Hopefully we will do to the storage world what Linux did to the OS world !

    The core is being bench-marked right now, hope to publish something by early winter.

    I apologize for what technically is an ad for our project but I figure a BSD licensed open source SSD controller qualifies for free ads !
  • skiboysteve - Sunday, June 29, 2014 - link

    Very very cool. Thanks for sharing Reply
  • shodanshok - Sunday, June 29, 2014 - link

    Really interesting. How can we help in benchmarking? Reply
  • smadhu - Sunday, June 29, 2014 - link

    WE are trying to get a benchmarking setup on a Zync zedboard card first. It is a partially simulated environment. That PCIe and the NAND flash are simulated using RAM but the controller and the CPU is the actual IP. Most universities want this setup first since it assumes an infinite source and sink and let you tune the protocol and the controller.

    We will also simultaneously release using the Xilinx AC701 card. This is a PCIe card but has no bulitin NAND modules. We are working with Xilinx to get a NAND module done ASAP. But even without it at lease the env. get more real in the sense that now the IP and PCIe are actual IP and only NAND is simulated.

    Once proven on this card, we are creating a dedicated PCIe SSD card that will also be open sourced. That will a full fledged card with user replaceable NAND modules and will also be cost optimized. Hopefully Asian vendors will clone those in large quantities to being down cost. We neither charge any royalty nor do we apply for patents on an of our IP. Since the NAND modules are standard, we hope to create a 3rd party eco-system for NAND modules. So you can upgrade your PCIe card when you run out of storage space or when new NAND tech is available.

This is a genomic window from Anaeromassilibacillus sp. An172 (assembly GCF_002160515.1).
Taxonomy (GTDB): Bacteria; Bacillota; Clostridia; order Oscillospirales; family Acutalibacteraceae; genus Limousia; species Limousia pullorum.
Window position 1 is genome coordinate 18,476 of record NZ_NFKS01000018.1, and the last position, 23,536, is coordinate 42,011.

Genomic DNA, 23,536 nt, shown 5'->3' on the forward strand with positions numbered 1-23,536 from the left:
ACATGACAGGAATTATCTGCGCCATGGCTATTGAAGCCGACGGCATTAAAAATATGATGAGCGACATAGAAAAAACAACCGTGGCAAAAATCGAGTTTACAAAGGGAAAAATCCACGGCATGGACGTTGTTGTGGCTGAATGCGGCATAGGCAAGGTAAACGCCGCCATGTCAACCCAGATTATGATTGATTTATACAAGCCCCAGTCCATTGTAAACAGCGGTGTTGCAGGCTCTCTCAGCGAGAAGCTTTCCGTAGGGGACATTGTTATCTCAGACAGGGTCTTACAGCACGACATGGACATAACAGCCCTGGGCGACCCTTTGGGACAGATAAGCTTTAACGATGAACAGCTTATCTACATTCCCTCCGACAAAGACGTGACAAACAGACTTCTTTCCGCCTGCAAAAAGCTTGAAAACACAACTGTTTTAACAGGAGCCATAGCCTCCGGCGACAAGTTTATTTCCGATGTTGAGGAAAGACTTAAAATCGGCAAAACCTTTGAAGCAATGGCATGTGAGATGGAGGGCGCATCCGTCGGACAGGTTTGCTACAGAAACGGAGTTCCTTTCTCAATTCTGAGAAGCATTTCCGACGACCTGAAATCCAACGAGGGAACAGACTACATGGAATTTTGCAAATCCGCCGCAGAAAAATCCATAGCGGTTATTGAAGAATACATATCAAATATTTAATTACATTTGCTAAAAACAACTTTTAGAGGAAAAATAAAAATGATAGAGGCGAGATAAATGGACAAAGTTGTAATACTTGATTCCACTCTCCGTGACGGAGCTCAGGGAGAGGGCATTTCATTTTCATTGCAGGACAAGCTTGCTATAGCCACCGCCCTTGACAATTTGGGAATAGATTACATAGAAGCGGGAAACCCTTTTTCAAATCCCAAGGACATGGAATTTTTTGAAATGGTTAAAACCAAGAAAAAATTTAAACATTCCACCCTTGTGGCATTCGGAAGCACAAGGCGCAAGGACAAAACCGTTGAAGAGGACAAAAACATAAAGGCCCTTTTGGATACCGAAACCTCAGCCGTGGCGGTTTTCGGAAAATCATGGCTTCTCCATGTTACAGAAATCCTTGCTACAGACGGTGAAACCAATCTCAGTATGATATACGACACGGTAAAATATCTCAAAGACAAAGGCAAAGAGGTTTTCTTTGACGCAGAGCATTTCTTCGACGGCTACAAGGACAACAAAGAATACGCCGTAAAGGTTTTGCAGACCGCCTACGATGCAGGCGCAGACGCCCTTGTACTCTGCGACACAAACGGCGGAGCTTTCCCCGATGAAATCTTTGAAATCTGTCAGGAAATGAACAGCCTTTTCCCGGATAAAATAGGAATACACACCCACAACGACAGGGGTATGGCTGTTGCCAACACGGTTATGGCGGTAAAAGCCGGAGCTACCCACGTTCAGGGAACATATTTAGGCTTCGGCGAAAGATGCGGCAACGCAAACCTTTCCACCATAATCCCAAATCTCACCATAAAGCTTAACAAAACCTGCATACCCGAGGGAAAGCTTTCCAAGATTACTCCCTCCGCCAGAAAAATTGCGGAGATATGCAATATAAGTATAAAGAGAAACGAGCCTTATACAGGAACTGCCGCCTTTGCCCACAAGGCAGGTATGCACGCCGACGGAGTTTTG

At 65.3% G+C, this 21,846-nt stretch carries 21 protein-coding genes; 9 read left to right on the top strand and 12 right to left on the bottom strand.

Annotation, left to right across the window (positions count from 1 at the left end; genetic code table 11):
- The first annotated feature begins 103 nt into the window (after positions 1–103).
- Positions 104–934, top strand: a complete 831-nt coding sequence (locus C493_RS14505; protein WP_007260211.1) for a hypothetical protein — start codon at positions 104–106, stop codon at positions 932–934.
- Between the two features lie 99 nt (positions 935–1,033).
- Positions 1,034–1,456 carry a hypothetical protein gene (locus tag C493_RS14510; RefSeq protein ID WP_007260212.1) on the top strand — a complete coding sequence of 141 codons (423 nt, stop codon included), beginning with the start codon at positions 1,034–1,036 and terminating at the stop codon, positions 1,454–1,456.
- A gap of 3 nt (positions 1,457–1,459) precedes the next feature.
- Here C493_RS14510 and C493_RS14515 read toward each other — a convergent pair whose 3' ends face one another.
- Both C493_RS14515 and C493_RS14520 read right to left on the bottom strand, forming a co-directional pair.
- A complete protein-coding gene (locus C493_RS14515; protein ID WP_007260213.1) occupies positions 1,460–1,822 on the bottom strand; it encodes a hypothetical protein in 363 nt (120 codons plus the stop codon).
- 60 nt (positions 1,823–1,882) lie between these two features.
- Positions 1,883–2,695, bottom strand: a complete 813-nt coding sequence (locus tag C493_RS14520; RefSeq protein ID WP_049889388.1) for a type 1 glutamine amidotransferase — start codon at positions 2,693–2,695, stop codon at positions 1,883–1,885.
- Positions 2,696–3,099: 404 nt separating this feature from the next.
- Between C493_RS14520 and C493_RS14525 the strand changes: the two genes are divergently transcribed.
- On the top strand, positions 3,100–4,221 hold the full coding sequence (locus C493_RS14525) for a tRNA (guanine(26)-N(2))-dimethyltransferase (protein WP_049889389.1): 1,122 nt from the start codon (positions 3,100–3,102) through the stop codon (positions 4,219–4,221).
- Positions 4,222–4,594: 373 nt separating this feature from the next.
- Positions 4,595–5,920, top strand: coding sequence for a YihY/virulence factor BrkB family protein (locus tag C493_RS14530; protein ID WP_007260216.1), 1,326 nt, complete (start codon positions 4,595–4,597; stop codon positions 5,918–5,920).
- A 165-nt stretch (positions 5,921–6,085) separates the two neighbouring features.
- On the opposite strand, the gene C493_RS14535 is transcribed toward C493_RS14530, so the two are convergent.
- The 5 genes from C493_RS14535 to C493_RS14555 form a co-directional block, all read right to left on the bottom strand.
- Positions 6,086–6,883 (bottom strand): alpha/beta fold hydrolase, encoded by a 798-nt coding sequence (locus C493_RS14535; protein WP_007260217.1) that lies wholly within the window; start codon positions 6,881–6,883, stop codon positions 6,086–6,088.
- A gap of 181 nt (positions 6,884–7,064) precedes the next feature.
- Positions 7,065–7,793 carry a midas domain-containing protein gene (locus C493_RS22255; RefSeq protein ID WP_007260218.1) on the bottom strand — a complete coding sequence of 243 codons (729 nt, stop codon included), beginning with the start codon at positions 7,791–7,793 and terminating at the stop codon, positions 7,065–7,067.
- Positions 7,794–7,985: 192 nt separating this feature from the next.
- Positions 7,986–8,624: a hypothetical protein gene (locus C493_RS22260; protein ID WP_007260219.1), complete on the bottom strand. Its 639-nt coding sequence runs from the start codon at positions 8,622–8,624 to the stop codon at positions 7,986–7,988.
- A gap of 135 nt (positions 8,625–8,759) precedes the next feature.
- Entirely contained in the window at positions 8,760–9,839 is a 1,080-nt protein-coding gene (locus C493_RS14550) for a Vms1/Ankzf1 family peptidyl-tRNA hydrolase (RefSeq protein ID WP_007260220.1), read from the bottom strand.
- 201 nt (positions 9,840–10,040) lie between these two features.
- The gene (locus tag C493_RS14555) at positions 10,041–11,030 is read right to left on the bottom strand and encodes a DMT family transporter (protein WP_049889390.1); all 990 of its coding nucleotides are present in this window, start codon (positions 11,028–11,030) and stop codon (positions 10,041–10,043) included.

This effort is actually kind of a trojan horse for our larger project, the SHAKTI open source CPU. We have about 6 classes/families of CPU being developed, ranging from Cortex M-3 level microcontrollers to Xeon class 16-24 core server parts. HPC variants will have 512 bit SIMD with 64-100 cores (NoC fabric). All BSD licensed open source of course. We are running GCC on the cores now and wrapping up SoC integration for the lower end cores. Hope to get Linux running by Christmas. Low end target is the Diglinet Nexus 4 FPGA board

    Th cores are important for Storage since we allows us to do the following
    - modify the ISA for storage specific operations and remove instructions that is not needed for storage
    - allow user defined code to run on the storage controllers
    - add functional units for database acceleration

    All SoC integration is via AXI framework, so vendors can easily use this IP without retraining their engineers. WE are not alone in such cores, Cambridge just released their MIPS compatible secure CPU.


    UCB will also shortly release its full blown cores.

    Somebody asked me why we did such massive open source HW IP without expecting monetary returns. My answer was simple, I could either build a billion dollar startup or remove a few billion dollars from the IP market ! I chose the latter !
  • Beagus - Monday, June 30, 2014 - link

    Page one Table MB/GB/TB.

    As always - Good work